Last updated: October 18, 2022
Parking - Auto, Scenic View/Photo Spot
The Green, laid out in 1717 in accordance with William Penn’s orders, was surrounded by government buildings, shops, homes, and taverns, and quickly became the heart of Dover. It played witness to the American Revolution and, on December 7, 1787, thirty delegates (ten from each county) met on The Green at the Golden Fleece Tavern and ratified the United States Constitution, giving Delaware a place of honor as "The First State."
While The Green is most known for ratifying the United States Constitution, other significant events have taken place on it and around its margins since then. As the looming question of chattel slavery in America threatened the unity of the nation, headlines were consumed with the trial of Samuel Burris, a free Black man and Conductor on the Underground Railroad, who was arrested in 1847 for helping a woman escape slavery. He was immediately imprisoned in Dover and forced to await trial for 14 months. Eventually, he was found guilty and sentenced to be sold into slavery for seven years. Luckily for Burris, word of his plight reached abolitionists in the north and he was rescued on the auction block by an anti-slavery man posing as a buyer who, in a whisper, reassured Burris that his freedom had been purchased with abolitionist gold.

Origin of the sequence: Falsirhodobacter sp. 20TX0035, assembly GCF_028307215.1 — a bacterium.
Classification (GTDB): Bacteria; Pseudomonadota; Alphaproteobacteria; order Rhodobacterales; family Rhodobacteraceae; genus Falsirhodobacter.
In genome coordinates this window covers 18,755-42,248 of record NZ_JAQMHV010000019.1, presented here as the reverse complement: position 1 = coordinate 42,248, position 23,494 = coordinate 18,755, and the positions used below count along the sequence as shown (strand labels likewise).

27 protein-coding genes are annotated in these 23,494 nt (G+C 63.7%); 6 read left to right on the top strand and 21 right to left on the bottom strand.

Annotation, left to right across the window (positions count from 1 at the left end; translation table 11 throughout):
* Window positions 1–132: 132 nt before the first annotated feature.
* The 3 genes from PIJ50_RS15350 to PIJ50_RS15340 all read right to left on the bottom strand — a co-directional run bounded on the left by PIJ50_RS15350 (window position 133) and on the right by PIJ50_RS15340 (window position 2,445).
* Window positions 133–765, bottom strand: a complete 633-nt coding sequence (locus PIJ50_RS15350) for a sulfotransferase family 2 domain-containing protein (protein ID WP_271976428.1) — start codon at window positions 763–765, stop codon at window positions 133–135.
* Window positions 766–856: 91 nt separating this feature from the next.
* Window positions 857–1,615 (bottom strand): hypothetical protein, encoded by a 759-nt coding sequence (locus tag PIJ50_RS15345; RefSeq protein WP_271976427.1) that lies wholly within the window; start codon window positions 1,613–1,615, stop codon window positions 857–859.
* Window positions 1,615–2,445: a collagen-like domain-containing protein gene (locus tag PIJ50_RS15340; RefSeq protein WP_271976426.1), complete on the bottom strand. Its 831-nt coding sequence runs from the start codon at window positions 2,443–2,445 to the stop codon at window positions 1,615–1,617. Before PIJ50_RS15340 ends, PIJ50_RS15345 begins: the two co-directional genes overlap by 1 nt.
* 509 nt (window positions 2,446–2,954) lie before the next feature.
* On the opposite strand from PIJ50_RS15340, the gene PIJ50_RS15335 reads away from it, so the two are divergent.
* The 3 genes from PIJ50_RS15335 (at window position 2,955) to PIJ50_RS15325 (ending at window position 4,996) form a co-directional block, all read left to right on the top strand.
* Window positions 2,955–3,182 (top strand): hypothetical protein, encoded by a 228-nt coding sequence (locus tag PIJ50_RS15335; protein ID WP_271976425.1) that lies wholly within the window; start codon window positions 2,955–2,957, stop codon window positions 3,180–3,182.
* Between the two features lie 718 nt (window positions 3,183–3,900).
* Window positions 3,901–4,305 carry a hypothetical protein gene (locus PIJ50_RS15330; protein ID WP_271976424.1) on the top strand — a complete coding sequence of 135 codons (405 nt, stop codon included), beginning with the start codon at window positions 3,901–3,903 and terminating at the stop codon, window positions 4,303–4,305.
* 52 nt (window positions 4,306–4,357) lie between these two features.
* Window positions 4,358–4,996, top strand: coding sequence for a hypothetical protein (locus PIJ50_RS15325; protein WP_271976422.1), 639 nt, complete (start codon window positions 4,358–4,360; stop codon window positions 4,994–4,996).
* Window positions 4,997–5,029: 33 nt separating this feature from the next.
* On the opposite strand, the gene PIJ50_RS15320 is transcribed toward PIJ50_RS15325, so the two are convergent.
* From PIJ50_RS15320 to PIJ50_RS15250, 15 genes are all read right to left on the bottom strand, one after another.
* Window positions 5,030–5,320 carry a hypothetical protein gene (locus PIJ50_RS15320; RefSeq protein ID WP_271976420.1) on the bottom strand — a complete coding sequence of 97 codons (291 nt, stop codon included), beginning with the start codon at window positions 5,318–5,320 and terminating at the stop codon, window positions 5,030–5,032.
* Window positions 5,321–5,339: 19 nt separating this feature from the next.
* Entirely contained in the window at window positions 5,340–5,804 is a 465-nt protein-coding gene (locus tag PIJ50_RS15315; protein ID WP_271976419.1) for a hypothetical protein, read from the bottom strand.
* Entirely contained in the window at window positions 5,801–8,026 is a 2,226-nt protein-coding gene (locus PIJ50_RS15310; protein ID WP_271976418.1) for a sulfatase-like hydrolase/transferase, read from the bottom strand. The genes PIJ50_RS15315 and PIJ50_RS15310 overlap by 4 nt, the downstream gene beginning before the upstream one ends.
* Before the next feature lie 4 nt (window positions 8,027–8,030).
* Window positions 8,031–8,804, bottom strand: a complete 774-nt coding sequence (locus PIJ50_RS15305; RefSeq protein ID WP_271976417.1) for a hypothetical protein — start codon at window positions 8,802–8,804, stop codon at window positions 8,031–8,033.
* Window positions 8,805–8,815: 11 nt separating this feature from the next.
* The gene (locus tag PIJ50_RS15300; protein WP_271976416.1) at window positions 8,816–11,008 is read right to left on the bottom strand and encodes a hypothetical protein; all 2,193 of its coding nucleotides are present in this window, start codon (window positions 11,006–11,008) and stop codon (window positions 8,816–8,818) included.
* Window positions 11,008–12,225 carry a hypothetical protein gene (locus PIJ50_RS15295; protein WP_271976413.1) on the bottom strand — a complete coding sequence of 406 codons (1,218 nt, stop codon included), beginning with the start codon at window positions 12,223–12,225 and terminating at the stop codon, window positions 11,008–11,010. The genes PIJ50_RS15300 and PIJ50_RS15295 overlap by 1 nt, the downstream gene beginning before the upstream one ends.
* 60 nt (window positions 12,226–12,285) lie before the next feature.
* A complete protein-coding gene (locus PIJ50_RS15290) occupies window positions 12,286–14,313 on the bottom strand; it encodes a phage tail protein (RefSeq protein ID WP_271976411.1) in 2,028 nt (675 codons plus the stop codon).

The Green captured national attention again in 1920 when Delaware had the opportunity to be the 36th (and final) state to ratify the 19th amendment, which would grant women the right to vote. Determined women like Mabel Lloyd Ridgely, Florence Bayard Hilles, and others advocated tirelessly in Delaware for the amendment’s passage. Reporters from across the country arrived to find that the “war of the roses” had come to The Green: yellow flowers were given to those in favor of the vote – known as suffragists; red roses were the symbol of chivalry and the opposing anti-suffrage movement. A fierce legislative debate was waged at The Old State House, but Delaware legislators declined to vote – leaving the deciding vote to Tennessee.
Today, The Green appears as a quiet city park, giving little hint to the depth of history shaded by its towering trees.